The Addison Gallery at Phillips Academy. The “Home” exhibit is quite sharp, with some outstanding individual presentations — such as the photography sequence of a spiffy-suburban Vermont home decorated exactly as the recently deceased owner left it but populated with Hollywood actors in provocative/puzzling scenes, including a heartbreaker with Philip Seymour Hoffman in a car full of flowers:
But the knockout, must-witness show is the retrospective on modern art and early TV, “Revolution of the Eye.” I can’t underscore enough how many captivating items parade past, from all three “Twilight zone” intros to props from the “Ernie Kovacs Show” to a wackysaurus short film “Achoo Mr. Kerroochev” by the avantist Stan VanDerBeek. Check it out — you will be changed.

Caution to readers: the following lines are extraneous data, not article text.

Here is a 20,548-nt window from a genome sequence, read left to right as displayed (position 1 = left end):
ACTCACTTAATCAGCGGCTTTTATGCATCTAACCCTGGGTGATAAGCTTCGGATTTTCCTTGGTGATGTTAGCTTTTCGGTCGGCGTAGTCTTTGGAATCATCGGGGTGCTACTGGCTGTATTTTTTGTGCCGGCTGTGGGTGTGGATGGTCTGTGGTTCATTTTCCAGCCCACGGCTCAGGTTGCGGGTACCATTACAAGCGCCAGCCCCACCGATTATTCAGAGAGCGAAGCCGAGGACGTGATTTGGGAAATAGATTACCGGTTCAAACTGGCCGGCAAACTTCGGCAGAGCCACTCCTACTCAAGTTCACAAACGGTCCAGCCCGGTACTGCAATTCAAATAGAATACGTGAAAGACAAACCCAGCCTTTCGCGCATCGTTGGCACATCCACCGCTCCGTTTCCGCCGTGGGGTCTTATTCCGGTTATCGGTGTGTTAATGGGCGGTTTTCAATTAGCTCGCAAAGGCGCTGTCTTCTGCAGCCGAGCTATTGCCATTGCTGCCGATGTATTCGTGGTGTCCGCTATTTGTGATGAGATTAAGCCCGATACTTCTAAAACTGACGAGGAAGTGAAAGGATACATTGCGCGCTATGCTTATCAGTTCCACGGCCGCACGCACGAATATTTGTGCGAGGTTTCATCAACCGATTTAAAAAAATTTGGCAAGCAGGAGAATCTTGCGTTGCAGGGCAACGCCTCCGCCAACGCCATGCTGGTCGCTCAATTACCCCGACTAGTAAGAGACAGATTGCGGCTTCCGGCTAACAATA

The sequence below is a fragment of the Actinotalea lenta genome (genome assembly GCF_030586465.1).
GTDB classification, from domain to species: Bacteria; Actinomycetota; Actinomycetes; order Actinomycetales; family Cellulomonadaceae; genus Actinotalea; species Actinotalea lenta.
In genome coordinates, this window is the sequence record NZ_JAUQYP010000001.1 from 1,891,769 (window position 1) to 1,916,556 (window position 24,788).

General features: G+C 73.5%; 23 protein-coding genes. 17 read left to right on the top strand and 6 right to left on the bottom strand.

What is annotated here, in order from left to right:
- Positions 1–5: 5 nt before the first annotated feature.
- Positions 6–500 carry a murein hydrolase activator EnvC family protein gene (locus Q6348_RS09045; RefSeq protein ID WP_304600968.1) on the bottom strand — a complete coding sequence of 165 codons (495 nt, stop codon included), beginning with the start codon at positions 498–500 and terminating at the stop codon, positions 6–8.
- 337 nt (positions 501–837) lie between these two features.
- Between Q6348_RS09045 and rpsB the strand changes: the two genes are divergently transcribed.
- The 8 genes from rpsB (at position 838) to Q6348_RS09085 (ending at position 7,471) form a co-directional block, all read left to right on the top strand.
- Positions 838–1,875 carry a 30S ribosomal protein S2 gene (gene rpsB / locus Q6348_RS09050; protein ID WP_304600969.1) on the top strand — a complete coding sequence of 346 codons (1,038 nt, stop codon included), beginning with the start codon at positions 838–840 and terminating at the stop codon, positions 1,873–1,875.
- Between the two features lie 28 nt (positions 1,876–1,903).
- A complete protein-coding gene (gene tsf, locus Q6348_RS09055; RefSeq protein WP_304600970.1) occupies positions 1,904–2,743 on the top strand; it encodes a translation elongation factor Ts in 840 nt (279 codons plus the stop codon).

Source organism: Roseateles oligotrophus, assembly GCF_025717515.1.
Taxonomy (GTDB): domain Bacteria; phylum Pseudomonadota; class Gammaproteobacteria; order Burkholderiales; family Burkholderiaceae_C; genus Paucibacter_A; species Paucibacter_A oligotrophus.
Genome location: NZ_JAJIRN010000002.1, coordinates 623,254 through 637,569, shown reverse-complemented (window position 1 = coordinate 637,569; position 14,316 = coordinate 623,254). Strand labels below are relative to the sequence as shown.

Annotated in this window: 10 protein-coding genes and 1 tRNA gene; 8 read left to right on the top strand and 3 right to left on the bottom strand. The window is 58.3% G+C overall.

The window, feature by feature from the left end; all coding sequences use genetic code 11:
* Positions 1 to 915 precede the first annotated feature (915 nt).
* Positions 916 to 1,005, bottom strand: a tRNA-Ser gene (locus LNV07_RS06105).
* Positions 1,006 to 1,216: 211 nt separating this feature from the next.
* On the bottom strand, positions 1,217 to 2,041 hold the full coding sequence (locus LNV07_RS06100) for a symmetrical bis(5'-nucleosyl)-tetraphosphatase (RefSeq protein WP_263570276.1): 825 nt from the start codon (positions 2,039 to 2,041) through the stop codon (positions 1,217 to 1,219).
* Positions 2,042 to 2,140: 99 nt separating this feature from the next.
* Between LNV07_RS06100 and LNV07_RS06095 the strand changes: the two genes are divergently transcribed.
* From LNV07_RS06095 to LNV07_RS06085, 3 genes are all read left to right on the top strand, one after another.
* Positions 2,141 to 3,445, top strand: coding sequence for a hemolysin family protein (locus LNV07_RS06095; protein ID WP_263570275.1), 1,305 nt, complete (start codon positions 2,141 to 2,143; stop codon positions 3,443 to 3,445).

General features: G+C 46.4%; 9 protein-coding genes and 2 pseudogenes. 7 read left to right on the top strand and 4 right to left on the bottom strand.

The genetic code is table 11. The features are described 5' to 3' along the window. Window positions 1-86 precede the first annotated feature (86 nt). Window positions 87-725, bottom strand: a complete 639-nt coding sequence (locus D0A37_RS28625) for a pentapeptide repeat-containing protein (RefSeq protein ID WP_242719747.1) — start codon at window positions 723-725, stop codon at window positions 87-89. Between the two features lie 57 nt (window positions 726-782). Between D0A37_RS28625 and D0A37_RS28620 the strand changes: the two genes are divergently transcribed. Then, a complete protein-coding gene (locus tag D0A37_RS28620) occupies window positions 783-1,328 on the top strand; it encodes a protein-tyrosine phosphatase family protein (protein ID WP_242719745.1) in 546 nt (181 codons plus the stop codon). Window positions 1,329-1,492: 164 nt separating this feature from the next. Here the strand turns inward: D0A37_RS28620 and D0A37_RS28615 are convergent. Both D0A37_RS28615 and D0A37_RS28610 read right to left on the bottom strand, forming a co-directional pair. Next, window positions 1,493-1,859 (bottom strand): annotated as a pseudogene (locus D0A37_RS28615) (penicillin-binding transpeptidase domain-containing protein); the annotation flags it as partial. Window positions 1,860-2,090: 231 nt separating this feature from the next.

Also, have to throw out a plug for the now-playing movie, The Lobster by Lanthimos with a quick two points:
complaining that a film was ineptly promoted is for knuckleheads (read a review fer chrissakes)
highest recommendation for Luis Bunel crazies like me — most Bunellian film I’ve seen in many many years (almost too derivative at some points). Makes the always worthy, if hard-to-accept point that the liberators are usually purists like the oppressors, and just as evil.